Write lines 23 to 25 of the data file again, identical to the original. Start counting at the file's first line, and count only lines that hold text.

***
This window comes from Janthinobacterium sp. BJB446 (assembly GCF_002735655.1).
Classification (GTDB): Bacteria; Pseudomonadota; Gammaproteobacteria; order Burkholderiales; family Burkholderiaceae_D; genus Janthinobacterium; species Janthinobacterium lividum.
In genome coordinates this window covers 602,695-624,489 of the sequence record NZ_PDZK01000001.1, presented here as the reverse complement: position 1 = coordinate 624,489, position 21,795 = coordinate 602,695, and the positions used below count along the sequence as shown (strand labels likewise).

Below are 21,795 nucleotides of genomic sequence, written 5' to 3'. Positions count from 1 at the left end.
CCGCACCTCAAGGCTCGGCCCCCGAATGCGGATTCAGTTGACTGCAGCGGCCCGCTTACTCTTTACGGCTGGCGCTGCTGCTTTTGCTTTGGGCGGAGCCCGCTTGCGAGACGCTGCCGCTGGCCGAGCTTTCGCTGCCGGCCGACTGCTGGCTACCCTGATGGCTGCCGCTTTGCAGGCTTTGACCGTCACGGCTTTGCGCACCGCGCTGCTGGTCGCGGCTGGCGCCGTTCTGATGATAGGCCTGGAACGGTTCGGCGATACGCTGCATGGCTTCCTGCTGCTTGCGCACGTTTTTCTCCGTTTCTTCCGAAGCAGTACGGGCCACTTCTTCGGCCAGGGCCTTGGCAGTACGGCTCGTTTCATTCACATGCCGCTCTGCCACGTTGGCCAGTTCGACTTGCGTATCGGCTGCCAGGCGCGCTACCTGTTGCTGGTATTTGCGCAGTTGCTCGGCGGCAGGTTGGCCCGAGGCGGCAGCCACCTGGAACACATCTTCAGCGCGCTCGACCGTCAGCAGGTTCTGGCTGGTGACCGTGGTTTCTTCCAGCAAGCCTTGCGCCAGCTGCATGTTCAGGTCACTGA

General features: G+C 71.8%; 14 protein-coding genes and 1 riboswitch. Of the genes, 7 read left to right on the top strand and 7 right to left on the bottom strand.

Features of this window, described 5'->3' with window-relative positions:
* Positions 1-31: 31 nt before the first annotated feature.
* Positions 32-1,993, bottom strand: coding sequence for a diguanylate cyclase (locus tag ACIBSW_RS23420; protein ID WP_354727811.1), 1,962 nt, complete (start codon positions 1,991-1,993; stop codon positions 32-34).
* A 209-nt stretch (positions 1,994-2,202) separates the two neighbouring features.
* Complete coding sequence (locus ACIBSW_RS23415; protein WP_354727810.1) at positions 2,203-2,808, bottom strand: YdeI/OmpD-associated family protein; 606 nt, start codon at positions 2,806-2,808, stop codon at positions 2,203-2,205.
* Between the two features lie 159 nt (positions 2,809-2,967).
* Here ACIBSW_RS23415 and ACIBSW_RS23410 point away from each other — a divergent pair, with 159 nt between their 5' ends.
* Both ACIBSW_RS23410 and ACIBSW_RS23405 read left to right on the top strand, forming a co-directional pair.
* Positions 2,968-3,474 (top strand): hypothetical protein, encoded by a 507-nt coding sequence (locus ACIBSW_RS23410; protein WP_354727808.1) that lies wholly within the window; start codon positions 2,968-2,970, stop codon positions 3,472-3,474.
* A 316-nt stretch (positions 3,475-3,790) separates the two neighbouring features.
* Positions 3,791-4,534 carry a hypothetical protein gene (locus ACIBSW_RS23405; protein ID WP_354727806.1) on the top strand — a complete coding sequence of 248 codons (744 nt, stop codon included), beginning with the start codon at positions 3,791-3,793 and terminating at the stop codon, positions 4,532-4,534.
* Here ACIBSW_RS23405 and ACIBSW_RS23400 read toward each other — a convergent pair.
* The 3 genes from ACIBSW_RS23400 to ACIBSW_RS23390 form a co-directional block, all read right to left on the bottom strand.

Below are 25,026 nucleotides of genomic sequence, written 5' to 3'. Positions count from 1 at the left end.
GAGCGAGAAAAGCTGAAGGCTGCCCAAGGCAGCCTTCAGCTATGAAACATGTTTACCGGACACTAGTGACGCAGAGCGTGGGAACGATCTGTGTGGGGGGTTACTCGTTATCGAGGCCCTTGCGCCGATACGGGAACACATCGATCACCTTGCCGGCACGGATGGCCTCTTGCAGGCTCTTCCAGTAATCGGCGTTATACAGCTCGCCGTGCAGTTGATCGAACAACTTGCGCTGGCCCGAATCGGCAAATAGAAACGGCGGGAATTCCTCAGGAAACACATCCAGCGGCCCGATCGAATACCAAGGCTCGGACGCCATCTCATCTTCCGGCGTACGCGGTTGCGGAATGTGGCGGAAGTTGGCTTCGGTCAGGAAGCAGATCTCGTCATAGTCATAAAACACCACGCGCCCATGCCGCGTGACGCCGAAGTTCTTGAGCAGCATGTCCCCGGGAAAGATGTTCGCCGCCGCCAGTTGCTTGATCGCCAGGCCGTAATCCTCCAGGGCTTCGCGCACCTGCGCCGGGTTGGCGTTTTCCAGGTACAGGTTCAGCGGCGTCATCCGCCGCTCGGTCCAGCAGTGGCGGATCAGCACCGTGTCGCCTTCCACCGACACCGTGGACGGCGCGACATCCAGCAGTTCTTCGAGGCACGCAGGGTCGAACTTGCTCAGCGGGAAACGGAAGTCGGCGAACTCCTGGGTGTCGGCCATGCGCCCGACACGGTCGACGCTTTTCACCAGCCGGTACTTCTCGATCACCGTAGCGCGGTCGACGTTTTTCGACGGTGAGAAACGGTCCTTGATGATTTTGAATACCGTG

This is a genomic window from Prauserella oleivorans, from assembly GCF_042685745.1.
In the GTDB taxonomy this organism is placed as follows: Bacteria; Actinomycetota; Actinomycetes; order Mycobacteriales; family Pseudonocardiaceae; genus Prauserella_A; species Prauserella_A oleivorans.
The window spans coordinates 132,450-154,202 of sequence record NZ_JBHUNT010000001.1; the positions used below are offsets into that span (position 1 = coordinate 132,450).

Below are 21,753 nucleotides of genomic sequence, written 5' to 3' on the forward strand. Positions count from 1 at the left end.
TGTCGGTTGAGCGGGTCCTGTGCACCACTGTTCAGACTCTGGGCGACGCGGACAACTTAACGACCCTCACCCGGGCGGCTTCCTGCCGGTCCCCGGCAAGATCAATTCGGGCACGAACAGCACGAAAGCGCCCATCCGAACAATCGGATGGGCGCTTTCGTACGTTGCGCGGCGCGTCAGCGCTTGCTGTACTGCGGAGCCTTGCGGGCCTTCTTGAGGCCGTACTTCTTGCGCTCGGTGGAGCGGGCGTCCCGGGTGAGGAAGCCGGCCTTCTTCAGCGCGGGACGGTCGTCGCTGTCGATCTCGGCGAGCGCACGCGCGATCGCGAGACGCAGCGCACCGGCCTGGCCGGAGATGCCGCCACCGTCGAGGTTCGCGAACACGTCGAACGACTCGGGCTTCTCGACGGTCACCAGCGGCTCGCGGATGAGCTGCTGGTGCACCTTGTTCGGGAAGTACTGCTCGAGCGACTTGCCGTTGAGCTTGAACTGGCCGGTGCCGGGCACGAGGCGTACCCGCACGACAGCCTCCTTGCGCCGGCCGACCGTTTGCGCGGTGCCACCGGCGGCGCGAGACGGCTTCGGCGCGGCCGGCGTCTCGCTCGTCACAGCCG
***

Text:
In the GTDB taxonomy this organism is placed as follows: Bacteria; Actinomycetota; Actinomycetes; order Mycobacteriales; family Pseudonocardiaceae; genus Prauserella_A; species Prauserella_A oleivorans.
The window spans coordinates 132,450-154,202 of sequence record NZ_JBHUNT010000001.1; the positions used below are offsets into that span (position 1 = coordinate 132,450).

Below are 21,753 nucleotides of genomic sequence, written 5' to 3' on the forward strand. Positions count from 1 at the left end.